Visualising Garbage Collection in the JVM

Visualising Garbage Collection in the JVM

Recently, I have been working with a number of customers on JVM tuning exercises.  It seems that there is not widespread knowledge amongst developers and administrators about how garbage collection works, and how the JVM uses memory.  So, I decided to write a very basic introduction and an example that will let you see it happening in real time!  This post does not try to cover everything about garbage collection or JVM tuning – that is a huge area, and there are some great resources on the web already, only a Google away.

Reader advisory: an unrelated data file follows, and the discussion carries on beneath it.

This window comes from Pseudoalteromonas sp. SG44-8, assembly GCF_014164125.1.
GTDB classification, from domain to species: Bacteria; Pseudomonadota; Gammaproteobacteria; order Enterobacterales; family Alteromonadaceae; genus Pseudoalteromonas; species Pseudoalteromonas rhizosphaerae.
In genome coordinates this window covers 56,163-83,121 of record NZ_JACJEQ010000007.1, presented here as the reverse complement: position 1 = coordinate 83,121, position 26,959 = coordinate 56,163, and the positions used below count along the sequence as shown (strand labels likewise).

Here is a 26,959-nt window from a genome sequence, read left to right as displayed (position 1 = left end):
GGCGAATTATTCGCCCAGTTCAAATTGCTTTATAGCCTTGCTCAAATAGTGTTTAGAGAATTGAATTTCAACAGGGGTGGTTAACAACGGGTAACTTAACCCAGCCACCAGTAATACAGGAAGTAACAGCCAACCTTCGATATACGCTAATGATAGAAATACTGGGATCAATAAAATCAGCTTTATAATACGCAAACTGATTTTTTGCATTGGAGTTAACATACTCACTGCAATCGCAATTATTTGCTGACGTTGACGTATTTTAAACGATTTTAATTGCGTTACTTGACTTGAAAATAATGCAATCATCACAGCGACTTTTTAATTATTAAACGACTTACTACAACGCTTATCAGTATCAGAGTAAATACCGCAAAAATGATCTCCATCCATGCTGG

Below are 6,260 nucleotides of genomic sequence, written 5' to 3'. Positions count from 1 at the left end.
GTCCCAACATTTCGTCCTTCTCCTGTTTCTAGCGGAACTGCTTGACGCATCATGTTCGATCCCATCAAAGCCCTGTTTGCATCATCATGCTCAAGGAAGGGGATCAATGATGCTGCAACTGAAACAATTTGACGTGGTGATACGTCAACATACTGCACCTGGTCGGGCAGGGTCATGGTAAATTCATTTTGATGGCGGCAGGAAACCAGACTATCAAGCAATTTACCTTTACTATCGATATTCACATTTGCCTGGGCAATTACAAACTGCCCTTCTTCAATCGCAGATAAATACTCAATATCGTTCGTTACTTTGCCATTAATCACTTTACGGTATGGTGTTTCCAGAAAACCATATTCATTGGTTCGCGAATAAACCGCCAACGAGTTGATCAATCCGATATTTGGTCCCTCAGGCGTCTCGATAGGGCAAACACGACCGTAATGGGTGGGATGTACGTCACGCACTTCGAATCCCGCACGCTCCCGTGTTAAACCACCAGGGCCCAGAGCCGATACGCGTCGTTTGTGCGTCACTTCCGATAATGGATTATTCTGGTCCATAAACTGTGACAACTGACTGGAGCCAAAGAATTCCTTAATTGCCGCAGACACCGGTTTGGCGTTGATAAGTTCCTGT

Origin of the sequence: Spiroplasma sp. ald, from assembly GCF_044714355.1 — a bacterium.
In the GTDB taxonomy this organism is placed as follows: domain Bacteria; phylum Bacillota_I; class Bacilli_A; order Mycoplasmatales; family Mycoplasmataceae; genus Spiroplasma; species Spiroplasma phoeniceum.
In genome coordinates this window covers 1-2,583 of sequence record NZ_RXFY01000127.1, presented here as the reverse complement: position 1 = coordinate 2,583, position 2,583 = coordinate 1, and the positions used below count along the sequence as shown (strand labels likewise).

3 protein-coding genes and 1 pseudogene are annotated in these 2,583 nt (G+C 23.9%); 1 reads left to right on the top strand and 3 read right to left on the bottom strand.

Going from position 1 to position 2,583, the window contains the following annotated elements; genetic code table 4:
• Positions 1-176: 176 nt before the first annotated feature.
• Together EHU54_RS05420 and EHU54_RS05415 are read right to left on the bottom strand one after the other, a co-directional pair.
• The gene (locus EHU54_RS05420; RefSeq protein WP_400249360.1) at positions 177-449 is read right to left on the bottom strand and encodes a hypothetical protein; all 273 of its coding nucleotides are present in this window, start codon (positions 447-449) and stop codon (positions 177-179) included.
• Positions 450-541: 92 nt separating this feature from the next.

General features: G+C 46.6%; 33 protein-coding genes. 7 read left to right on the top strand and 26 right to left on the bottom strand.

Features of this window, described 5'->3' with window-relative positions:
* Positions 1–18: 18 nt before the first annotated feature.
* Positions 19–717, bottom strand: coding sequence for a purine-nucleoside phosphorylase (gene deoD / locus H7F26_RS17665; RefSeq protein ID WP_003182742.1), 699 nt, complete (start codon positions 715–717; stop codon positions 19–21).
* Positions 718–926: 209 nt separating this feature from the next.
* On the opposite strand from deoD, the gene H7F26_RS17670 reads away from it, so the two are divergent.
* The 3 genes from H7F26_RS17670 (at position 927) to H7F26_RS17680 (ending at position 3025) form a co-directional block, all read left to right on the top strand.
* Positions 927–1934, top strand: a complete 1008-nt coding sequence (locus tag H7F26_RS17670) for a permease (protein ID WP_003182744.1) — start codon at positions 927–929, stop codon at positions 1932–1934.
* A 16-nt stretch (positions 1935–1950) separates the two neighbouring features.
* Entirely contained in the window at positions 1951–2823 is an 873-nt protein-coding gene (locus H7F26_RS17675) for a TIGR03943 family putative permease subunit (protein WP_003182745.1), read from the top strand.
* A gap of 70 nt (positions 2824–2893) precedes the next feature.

This post is about the HotSpot JVM – that’s the ‘normal’ JVM from Oracle (previously Sun).  It is the one you would most likely use on Windows.  If you are using a Linux variant that errs on the side of free software (like Ubuntu), you might have an open source JVM.  Or if your JVM came with another product, like WebLogic, you may even have the JRockit JVM from Oracle (formerly BEA).  And then there are other JVMs from IBM, Apple and others.  Most of these other JVMs work in a similar way to HotSpot, with the notable exception of JRockit, which handles memory differently, and does not have a separate Permanent Generation (see below) for example…

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